'Driving Miss Daisy' on Broadway: What did the critics think?
It's hard to believe that Alfred Uhry's beloved play "Driving Miss Daisy" has never before been performed on Broadway. With James Earl Jones and Vanessa Redgrave in the lead roles, the drama has found marquee-brand actors whose presence has turned the new production into an event.
"Driving Miss Daisy" opened at the off-Broadway Playwrights Horizons in 1987 and proved a smash hit with audiences. The play won the Pulitzer Prize for drama the following year and spawned the 1989 film version, starring Jessica Tandy and Morgan Freeman, that went on to win multiple Oscars, including best picture, actress and adapted screenplay.
The new Broadway production, directed by David Esbjornson, opened Monday at the John Golden Theatre. The play follows the often-complicated relationship between Daisy Werthan (Redgrave), an elderly Georgia widow, and her chauffeur, Hoke (Jones), over the course of nearly 25 years. Along for the emotional ride is Miss Daisy's son, Boolie (Boyd Gaines).
Skeptics have wondered whether the very British Redgrave could pull off the role of Miss Daisy and if Jones was right for the role of Hoke. But the New York critics appear to have been won over by their performances.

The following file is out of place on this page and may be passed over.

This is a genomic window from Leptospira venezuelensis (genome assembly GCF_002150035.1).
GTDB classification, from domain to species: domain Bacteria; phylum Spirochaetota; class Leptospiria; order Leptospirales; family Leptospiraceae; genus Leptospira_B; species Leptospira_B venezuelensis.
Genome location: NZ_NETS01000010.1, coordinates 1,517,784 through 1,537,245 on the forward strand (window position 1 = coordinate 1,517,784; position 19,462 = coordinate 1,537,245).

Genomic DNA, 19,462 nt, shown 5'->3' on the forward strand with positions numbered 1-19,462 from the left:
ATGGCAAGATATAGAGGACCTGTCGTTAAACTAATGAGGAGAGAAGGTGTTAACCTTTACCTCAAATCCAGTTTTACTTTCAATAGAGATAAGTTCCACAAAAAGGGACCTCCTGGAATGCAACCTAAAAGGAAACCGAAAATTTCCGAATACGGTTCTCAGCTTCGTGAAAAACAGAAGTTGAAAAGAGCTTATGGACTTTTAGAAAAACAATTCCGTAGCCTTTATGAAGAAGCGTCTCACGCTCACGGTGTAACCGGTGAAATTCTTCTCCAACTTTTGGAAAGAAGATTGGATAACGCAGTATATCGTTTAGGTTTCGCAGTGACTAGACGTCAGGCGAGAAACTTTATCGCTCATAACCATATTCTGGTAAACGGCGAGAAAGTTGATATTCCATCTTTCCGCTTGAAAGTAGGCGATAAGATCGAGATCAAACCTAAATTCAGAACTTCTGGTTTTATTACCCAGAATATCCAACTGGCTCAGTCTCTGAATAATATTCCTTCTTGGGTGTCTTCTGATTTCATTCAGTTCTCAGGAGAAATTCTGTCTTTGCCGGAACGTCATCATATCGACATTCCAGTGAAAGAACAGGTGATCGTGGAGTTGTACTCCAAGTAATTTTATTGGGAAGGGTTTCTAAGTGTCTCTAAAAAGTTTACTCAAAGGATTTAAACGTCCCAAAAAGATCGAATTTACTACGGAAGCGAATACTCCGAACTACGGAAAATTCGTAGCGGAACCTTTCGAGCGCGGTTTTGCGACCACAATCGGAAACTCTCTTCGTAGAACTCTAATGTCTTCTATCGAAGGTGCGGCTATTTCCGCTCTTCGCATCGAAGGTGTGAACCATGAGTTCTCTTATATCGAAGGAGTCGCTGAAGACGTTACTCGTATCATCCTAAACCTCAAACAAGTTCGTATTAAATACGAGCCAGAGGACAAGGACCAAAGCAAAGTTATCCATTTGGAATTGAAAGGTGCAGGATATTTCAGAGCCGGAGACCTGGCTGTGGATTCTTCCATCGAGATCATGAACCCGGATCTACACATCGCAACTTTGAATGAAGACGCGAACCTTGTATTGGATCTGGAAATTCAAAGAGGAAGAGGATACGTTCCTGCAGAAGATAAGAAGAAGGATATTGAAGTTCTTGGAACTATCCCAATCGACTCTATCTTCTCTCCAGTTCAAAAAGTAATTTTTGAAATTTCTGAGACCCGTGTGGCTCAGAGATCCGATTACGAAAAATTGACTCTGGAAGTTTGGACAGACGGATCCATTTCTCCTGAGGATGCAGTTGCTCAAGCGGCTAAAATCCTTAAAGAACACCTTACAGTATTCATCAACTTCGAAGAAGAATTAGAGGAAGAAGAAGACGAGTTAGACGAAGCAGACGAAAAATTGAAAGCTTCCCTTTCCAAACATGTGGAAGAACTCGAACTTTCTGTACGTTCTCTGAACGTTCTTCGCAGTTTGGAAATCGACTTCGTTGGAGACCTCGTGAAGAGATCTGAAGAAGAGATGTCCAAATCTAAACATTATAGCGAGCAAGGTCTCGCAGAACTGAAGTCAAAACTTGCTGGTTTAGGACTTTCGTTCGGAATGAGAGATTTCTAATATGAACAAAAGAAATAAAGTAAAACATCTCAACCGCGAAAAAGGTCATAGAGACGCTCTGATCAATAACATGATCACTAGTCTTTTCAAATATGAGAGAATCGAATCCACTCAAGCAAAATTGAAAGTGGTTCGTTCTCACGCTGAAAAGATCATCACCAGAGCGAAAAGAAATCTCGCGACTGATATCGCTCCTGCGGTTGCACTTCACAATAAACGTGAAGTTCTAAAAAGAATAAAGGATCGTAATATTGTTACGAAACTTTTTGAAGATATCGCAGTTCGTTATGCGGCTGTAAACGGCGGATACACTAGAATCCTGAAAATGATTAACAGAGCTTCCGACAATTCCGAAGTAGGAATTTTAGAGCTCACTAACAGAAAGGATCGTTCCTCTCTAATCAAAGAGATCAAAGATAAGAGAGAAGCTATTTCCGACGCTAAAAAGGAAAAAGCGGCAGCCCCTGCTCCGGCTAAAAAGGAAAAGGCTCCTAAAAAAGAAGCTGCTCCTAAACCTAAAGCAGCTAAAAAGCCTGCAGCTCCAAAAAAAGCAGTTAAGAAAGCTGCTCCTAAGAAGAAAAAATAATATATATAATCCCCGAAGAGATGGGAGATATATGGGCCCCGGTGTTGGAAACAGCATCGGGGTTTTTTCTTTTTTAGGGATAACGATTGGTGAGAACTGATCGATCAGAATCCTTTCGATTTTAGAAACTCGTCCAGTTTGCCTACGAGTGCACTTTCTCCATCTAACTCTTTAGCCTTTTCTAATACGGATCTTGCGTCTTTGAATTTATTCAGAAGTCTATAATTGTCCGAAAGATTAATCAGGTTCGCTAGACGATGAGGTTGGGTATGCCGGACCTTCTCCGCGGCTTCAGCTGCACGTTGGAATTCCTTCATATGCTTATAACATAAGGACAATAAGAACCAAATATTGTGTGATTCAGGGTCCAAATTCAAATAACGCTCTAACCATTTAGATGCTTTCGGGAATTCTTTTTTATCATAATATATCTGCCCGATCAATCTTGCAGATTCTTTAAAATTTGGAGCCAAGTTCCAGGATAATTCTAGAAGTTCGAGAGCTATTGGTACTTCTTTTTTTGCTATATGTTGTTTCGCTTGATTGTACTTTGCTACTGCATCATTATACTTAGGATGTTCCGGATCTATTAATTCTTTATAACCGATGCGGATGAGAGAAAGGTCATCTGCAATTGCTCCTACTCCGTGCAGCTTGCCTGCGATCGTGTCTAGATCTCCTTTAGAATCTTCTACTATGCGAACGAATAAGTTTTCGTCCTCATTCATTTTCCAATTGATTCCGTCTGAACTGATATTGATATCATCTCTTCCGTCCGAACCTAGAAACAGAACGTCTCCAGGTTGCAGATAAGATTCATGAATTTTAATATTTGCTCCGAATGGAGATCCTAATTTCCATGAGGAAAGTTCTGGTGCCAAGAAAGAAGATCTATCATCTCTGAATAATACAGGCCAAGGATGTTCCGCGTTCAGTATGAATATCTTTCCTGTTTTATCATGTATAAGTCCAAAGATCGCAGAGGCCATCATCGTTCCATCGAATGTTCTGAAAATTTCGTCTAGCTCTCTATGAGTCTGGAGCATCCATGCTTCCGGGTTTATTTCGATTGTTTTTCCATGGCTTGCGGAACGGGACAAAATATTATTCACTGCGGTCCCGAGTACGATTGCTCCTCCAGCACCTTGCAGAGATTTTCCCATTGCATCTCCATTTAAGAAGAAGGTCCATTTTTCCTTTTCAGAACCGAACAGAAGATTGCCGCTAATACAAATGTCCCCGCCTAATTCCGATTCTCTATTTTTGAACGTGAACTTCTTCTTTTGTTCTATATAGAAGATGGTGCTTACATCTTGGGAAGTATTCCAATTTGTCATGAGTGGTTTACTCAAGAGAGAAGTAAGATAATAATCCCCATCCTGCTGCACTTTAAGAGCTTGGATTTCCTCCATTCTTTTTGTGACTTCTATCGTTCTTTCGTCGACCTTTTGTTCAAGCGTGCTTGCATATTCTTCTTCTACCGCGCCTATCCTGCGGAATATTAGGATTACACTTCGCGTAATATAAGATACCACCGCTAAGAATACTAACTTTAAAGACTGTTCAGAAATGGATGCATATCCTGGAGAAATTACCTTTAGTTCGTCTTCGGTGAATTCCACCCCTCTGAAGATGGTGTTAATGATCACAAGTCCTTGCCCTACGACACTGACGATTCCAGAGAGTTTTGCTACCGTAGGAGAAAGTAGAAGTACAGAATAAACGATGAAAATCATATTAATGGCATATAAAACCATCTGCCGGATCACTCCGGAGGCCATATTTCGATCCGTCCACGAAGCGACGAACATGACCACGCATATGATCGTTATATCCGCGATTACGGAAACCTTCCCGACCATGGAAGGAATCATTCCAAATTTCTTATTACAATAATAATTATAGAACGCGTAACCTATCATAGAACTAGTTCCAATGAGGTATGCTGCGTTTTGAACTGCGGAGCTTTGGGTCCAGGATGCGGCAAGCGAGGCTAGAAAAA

The New York Post's Elisabeth Vincentelli wrote that the lead actors "bask in the spotlight without ever appearing to hog it. The result isn't so much a clash of the titans as a delicate, respectful rubbing of elbows." The critic also commended the production's spare, nearly minimalist visual style, which conjures "Miss Daisy's successive vehicles with just a steering wheel, a chair and a bench."
Terry Teachout of the Wall Street Journal wrote that "this is as fine a production of 'Driving Miss Daisy' as I can imagine." The reviewer also lauded Jones' performance as "a wholly personal spin on the part ... he's giving a performance that is going to be talked about for the rest of his life—and after."
Variety's Marilyn Stasio echoed the praise for the lead actors, writing "Vanessa Redgrave and James Earl Jones could do this show buried up to their necks in a pit and still break your heart." The reviewer added that Redgrave is "still astonishing at 73" and possesses "the age as well as the regal stature" of her character.
Elysa Gardner of USA Today wrote that Redgrave's and Jones' performances "rank with their best, most revelatory work." As for the play itself, the reviewer wrote that Uhry's text, "for all its social consciousness and humble charm, isn't long on emotional or psychological nuance."
-- David Ng
Photo: Vanessa Redgrave and James Earl Jones in "Driving Miss Daisy." Credit: Carol Rosegg / Associated Press